Victorian Budget 2024-25: what’s in it for health?

By Alison Choy Flannigan, Karl Rozenbergs, Natalie Bannister and James Morvell

The Victorian Government’s State Budget published on 7 May revealed a budget deficit. However, it outlined a goal to achieve a budget surplus by June 2026.

The 2024/25 budget includes an investment of more than $11 billion in its health system.

This will ensure hospitals can keep caring for patients as they continue to recover from the impacts and increased costs of the pandemic.

An additional $1.7 billion will continue to improve hospitals and health infrastructure, including upgrades at the Monash Medical Centre and the Northern and Austin Hospitals.

They are building new hospitals and better health facilities right across the state, with 62 projects underway. This budget delivers $1.7 billion to continue the Victorian Government’s work.

While the two planned medical towers at the Arden development precinct in North Melbourne won’t go ahead due to electromagnetic interference from the new Metro Tunnel station, the existing facilities at Parkville will be expanded instead.

The funding provisions encompass investments in frontline health and hospital upgrades, which we detail below.

  • $8.8 billion to fund hospitals over the long term, giving them certainty in planning their future budgets. This multi-year investment addresses structural changes to care because of the ongoing impact of the pandemic and associated staffing disruptions.
  • $1.2 billion to address the reduction in Commonwealth funding for Victoria’s hospitals under the current National Health Reform Agreement.
  • $755 million to open and operationalise new hospital facilities, including the Latrobe Regional Hospital’s expansion, and to continue to support additional beds and services established during the pandemic.
  • $146 million to ensure Ambulance Victoria continues to meet the needs of our growing state. This will support secondary triage services, including our Priority Primary Care Centres and Medium Acuity Transport Service, which will free up ambulances to respond to the most time-critical patients.
  • $126 million to continue to supply blood and blood products and blood services for Victorians who need it.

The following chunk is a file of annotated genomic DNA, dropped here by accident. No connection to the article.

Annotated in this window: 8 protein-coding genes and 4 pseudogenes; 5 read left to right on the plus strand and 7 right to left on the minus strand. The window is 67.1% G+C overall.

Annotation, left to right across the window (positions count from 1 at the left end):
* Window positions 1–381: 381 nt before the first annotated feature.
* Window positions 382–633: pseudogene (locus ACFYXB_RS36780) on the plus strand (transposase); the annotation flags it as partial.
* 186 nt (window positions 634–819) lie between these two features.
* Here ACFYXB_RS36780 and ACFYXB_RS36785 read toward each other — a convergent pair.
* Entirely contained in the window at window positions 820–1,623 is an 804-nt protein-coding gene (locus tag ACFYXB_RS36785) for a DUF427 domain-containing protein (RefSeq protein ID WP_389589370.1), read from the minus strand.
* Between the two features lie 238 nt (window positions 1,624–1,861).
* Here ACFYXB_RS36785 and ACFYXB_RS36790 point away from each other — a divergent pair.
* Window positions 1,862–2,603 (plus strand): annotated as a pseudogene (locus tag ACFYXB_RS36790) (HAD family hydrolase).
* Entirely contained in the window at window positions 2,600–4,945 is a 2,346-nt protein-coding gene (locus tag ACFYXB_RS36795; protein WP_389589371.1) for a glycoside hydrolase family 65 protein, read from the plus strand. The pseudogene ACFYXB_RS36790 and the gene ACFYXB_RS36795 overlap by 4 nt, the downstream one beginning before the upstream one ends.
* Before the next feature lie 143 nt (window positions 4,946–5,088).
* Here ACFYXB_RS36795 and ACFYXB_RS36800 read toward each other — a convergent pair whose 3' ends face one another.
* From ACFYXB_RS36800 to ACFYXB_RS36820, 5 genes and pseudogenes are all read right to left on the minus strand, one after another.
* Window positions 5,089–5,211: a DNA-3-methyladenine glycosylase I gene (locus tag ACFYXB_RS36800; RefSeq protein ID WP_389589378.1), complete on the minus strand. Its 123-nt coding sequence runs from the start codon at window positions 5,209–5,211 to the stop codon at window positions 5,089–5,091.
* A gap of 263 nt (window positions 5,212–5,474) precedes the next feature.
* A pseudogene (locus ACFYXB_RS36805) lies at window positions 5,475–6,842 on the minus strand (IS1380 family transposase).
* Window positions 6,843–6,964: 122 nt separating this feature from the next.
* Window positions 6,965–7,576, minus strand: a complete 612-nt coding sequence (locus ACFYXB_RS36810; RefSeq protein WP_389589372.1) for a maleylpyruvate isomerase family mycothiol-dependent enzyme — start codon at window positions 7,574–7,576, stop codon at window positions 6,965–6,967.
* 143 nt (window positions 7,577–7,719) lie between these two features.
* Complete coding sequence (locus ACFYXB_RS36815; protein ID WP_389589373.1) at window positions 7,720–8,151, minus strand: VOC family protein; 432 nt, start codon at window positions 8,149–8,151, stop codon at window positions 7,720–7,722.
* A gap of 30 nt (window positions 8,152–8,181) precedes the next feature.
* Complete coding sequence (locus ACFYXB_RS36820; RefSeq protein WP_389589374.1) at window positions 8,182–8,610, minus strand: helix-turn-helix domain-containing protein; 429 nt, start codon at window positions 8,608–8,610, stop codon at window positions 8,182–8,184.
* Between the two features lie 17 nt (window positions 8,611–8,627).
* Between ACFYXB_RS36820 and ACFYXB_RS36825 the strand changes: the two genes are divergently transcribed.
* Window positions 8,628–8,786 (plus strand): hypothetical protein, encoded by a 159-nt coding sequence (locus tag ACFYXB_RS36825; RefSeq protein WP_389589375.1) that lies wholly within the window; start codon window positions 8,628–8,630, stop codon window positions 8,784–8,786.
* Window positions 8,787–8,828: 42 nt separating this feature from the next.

• $35 million to protect health services from cyber-attacks.
  • $28 million to support our healthcare workforce through programs including Registered Undergraduate Student of Nursing and Midwifery positions and other training and development initiatives.
  • $18 million to support 12 women’s health organisations to provide preventative health services and community outreach.
  • $813 million to start construction at the Northern Hospital, including a new emergency department with a dedicated paediatrics zone, a mental health, alcohol and other drugs hub, as well as additional inpatient beds.
  • $535 million to expand the Monash Medical Centre, including expanded maternity care facilities, new operating suites and a new intensive care unit.
  • $275 million to build a new emergency department for the Austin Hospital, expanding capacity and including a dedicated paediatrics zone.
  • $118 million to upgrade infrastructure at The Alfred, ensuring it can continue to deliver the very best care to patients.
  • $40 million to continue upgrading and replacing essential engineering infrastructure at hospitals across Victoria to improve safety and reliability.
  • $36 million to establish a Community Health Hub in the City of Melbourne to address alcohol and drug-related harm.
  • $35 million for new and upgraded medical equipment, supporting operating suites, emergency departments, surgical wards, intensive care units and neonatal and maternity services in hospitals across the state.
  • $24 million to purchase and fit-out a quadra scanner in the Paula Fox Melanoma Cancer Centre, helping Victorians get a diagnosis sooner.

Our expert insight into latest health trends

Given the overall budget deficit and lessons learnt from COVID-19 on improving service coordination, we anticipate two trends in the public hospital system:

  • possible amalgamation; and
  • cost savings for efficiencies, especially in back-office services such as IT.

Through our involvement in advising hospitals across corporate (including mergers), commercial, regulatory and infrastructure areas, we’ve gleaned several key lessons:

  • the importance of engaging with stakeholders, including government, boards, management, medical practitioners, employees, patients, unions and advocacy groups;
  • ensuring thorough due diligence to identify and plan for issues and risks;
  • properly planning hospital infrastructure projects from the outset to minimise the need for variations, and when variations are required, incorporating them without penalty;
  • building essential principles aligned with government policy into contracts and incorporating a flexible integration process to accommodate changes, including evolving government requirements; and
  • recognising the importance of a robust communication strategy.

These lessons underscore the critical elements for successful projects.


Alison Choy Flannigan

Partner & Co-Lead, Health & Community

Karl Rozenbergs

Partner & Co-Lead, Health & Community

Natalie Bannister

Partner & Commercial National Practice Leader

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